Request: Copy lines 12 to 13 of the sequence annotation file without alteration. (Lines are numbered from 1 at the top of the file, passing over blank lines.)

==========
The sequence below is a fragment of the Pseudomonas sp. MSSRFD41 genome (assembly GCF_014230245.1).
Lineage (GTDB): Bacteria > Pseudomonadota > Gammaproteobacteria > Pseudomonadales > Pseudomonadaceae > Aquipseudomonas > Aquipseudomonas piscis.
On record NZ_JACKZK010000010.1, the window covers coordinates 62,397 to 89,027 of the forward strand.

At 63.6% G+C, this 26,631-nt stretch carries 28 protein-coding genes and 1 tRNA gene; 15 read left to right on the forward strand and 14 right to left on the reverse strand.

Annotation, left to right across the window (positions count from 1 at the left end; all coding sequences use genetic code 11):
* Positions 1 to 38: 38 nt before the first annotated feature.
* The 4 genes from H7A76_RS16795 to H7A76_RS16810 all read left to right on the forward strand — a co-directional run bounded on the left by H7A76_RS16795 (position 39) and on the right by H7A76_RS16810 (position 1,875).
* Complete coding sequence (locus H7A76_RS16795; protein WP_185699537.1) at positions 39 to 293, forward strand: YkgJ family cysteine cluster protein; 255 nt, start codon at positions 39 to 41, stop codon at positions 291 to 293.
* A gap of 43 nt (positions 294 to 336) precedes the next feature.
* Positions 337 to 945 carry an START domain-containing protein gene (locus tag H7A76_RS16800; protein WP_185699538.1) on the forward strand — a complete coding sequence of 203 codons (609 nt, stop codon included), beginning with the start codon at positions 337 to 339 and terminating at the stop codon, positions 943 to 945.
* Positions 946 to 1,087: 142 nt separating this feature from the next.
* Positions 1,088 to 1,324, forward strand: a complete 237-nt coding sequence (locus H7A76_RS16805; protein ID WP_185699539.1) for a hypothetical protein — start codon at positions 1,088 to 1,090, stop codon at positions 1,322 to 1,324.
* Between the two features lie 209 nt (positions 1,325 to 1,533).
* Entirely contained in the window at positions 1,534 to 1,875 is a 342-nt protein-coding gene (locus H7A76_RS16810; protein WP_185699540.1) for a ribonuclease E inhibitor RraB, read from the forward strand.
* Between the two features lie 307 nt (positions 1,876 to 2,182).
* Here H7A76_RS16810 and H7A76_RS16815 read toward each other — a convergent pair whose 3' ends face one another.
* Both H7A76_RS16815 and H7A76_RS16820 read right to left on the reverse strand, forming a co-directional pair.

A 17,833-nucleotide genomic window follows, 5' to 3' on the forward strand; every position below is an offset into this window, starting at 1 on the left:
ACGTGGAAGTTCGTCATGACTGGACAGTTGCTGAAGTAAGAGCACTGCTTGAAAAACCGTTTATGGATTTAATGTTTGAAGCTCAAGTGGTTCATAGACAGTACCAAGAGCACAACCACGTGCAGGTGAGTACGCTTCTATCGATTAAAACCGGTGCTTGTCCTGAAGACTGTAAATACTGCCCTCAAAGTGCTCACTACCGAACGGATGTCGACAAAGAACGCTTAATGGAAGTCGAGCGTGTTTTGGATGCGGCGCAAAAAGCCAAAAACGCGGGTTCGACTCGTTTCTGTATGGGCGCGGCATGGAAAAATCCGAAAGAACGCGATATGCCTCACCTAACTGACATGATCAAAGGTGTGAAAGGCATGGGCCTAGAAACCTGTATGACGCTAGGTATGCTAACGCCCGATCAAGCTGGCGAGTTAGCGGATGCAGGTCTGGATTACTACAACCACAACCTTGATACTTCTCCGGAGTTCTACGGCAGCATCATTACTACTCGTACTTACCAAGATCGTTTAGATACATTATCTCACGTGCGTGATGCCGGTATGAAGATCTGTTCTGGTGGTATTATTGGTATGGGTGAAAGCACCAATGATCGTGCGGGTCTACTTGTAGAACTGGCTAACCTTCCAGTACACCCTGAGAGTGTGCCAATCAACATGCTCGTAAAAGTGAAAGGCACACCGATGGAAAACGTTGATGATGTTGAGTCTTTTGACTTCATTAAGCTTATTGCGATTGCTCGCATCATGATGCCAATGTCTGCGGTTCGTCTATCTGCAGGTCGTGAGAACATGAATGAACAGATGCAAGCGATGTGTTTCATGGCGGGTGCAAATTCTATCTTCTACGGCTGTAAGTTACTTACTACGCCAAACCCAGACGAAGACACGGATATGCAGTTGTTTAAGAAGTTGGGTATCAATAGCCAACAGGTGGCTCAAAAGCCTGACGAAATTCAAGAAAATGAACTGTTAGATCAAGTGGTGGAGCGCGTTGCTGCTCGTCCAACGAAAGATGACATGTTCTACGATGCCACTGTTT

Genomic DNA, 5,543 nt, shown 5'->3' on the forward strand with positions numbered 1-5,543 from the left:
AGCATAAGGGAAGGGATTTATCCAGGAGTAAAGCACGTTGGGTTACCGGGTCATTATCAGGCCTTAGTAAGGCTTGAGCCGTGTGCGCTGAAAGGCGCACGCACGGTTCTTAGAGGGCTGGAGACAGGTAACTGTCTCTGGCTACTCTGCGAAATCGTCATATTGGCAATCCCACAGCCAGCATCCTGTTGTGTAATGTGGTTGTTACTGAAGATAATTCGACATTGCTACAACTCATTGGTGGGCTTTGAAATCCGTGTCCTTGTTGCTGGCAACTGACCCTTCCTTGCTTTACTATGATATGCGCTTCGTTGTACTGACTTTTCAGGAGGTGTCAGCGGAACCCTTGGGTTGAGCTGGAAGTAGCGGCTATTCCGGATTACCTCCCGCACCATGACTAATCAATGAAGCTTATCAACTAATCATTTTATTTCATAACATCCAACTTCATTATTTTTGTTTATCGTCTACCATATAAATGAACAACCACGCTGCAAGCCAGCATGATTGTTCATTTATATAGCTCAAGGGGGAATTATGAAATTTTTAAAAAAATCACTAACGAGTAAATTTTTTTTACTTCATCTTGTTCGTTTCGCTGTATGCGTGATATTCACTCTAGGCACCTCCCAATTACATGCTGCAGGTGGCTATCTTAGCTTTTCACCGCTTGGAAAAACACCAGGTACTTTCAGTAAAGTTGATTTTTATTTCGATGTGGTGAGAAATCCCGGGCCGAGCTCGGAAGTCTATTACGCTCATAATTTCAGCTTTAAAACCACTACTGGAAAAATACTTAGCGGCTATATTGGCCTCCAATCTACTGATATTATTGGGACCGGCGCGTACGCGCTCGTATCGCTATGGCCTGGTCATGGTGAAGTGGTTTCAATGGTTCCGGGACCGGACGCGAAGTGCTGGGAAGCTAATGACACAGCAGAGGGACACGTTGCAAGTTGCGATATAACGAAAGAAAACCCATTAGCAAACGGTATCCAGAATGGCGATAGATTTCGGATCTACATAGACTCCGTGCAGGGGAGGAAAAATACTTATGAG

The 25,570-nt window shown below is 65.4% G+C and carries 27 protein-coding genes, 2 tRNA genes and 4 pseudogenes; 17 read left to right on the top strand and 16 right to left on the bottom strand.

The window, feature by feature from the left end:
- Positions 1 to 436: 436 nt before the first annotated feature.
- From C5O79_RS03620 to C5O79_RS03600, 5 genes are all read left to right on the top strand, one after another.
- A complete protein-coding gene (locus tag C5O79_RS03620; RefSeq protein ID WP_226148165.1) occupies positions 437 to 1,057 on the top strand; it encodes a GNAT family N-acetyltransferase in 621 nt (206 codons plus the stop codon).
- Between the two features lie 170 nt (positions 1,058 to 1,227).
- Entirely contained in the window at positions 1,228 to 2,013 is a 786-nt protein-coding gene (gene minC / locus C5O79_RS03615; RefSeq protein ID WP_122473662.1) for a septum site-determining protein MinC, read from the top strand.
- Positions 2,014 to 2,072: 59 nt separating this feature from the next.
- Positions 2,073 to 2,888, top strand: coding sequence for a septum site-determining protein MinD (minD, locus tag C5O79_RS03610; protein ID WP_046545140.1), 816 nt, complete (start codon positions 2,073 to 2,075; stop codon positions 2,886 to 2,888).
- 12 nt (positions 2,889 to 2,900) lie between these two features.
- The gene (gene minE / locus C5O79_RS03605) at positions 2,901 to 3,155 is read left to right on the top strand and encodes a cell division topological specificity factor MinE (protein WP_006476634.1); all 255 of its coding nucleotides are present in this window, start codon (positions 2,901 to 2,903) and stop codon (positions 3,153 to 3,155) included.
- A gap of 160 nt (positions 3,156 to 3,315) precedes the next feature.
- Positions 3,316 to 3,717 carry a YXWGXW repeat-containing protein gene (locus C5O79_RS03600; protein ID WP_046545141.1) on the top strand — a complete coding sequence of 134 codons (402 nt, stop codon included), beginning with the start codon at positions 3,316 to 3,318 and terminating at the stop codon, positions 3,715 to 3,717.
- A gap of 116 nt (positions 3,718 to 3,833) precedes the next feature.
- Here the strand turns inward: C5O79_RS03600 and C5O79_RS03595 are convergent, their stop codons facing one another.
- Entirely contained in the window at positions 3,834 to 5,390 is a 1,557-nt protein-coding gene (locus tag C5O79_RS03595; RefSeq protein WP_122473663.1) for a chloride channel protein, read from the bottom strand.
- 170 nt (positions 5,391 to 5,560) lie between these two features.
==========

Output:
* Positions 1,088 to 1,324, forward strand: a complete 237-nt coding sequence (locus H7A76_RS16805; protein ID WP_185699539.1) for a hypothetical protein — start codon at positions 1,088 to 1,090, stop codon at positions 1,322 to 1,324.
* Between the two features lie 209 nt (positions 1,325 to 1,533).